So let’s talk about The Great Meat Cookbook by Bruce Aidells with Anne-Marie Ramo for a moment. Just got this book a couple of weeks ago, there is a new bookstore in town and cookbooks are the only physical books I still buy. I don’t trust my tablet in the kitchen with me, I just don’t. The cover price of the book is $40, but I didn’t pay that. I won’t tell you what I did pay, but suffice to say the cost was dear and some people will never be the same. One day, those poor people may learn to forgive.
It’s rare that you can look at the cover of the book and be able to think “I bet there isn’t a single vegan friendly recipe in there.” And yet, there are a couple of sauce recipes that fit that term, so there you go. As far as a book calling itself The Great anything, I am a believer in the old adage that extraordinary claims require extraordinary proof. Well, the book is over 600 pages long, and has a range of recipes that go from simple little one pot meals to more complex things like home cured bacon and handmade sausage. This may just deserve the "Great" moniker. There are also a good amount of information on how to buy meat, which is something people take for granted. If you’re going to cook seriously at any level, you get to a point where you need to be selective, you need to know what cuts of meat look like, how they react to different cooking methods and so on. Even if you’re cooking vegetarian, one tomato is not as good as another and avocados are leather skinned beasts of mystery. There is more to this than simply grabbing meat and throwing it at the oven. You need to turn the oven on too.
Now, I have made goulash before, because I am a man of the world and have done many things. I won’t go into the many things right now, because there is a question of appropriate time and place. However, you can rest assured that I am a man who knows a hawk from a handsaw. I had not made it quite like this though, and I had not made the error I made this time before. The mistake still haunts me, to this day. One day, I will strip off my clothes and stand naked before The Gods and ask them to forgive this fallen shell of flesh, but it is not this day.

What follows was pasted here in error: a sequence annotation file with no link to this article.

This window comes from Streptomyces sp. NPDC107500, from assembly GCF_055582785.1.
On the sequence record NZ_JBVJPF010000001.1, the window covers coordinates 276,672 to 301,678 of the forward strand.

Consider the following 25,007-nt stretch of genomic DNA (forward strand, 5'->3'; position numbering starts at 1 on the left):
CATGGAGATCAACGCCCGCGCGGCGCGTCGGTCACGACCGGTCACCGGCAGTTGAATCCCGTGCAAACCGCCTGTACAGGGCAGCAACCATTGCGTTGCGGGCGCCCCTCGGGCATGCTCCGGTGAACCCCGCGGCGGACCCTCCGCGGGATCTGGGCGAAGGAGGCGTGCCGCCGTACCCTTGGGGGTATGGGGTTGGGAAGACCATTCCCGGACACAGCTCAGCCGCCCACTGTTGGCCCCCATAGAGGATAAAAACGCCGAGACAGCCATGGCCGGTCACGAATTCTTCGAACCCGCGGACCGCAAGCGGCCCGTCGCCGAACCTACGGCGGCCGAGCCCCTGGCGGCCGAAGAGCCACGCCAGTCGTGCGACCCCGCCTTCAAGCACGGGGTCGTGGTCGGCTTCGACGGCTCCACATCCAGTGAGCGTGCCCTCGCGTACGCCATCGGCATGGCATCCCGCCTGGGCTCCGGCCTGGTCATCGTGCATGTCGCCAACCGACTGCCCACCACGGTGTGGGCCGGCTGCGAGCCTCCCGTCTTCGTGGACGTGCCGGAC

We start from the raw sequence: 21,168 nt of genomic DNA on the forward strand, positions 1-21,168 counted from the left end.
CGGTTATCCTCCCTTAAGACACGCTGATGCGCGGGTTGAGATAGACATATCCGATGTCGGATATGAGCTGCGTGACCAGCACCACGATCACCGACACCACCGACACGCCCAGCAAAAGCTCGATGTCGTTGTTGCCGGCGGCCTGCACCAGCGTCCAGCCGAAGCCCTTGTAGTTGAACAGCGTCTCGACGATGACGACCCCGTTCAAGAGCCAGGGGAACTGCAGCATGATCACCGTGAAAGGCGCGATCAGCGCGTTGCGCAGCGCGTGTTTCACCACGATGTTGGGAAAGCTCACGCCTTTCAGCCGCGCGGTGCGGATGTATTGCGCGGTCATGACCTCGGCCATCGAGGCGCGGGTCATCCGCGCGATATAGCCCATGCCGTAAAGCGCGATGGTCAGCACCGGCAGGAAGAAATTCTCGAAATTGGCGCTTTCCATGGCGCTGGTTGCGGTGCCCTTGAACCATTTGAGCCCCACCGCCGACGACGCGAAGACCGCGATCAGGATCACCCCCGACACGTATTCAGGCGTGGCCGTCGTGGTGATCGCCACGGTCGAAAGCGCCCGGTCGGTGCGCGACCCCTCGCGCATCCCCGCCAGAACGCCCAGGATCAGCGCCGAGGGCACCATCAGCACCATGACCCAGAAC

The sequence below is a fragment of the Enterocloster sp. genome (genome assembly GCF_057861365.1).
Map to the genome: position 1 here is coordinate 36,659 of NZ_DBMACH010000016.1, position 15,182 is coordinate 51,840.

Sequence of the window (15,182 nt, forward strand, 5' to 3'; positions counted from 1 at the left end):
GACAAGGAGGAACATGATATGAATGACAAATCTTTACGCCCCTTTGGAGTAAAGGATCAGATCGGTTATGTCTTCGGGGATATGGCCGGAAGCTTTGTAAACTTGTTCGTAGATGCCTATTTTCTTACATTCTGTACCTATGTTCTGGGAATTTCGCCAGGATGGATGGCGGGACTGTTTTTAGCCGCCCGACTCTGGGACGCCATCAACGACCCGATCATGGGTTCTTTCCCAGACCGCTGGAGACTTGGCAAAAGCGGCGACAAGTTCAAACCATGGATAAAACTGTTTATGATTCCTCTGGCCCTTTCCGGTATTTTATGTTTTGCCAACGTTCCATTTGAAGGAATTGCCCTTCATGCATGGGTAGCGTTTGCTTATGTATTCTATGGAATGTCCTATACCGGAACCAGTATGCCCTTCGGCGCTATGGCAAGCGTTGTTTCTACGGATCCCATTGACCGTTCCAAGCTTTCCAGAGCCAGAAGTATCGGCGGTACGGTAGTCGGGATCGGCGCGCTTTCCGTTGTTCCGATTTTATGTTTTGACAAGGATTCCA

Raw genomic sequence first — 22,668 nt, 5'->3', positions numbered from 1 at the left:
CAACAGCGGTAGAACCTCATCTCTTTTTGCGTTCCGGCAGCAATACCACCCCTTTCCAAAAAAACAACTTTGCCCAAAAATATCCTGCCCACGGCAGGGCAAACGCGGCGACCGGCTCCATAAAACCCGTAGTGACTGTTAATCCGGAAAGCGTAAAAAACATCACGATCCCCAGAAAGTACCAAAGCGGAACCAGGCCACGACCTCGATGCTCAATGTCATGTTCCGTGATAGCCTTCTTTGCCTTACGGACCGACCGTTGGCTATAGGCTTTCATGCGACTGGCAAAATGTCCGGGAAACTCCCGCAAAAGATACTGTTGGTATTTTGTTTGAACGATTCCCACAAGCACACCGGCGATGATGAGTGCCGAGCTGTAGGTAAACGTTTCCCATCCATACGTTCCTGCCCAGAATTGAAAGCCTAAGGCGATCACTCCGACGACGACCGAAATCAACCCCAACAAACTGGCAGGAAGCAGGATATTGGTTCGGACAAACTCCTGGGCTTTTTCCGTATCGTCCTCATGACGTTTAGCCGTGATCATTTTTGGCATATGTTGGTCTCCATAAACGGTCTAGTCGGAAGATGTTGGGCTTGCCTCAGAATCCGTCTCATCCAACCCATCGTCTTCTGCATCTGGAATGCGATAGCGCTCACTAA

See, there is a thing in some cookbooks call The Optional Ingredient, and I have always said not going for what they put on the page is the act of a coward. I am a brave man, and thus I put the hot Hungarian paprika into the dish. And lo, I was brought low by my hubris and have been humbled. I put the spoonful into my mouth and Toyo-Uke-Bime herself appeared before me and demanded an explanation as to what exactly I had done. Okay, maybe it wasn’t quite that much, I mean... it was just a little too spicy. It was otherwise good, just a little too hot. Point is, you can skip the hot paprika and go for the normal stuff.
So let’s talk about those dumplings. There is a great quote about dumplings and I think it would be appropriate to share it here... “Real dumplings, proper dumplings when they are properly cooked to perfection, proper dumplings should not bounce!” -- David Lister. I did not make proper dumplings. I had forgotten the face of my father and I overworked my dumpling batter. This time it was Hestia who turned up with a stern “Dude, what the hell?” because... dumplings are also water and flour... and thus bread? I don’t know. Listen, when you talk to them later, you can ask each of these gods why they chose to turn up and berate me for my cooking. So basically, they tasted pretty good, but my dumplings were stones that had super hot spicy stuff poured over them. Needless to say, it was not my finest hour, but I got by and lived to tell the tale.
And of course, if I hadn’t said anything, you would never know. Because it looks fantastic, and that’s all you’ll get on the internet. If you hung out with me, you could eat this sort of thing, but you don’t so you can’t. I am not responsible for your poor life choices.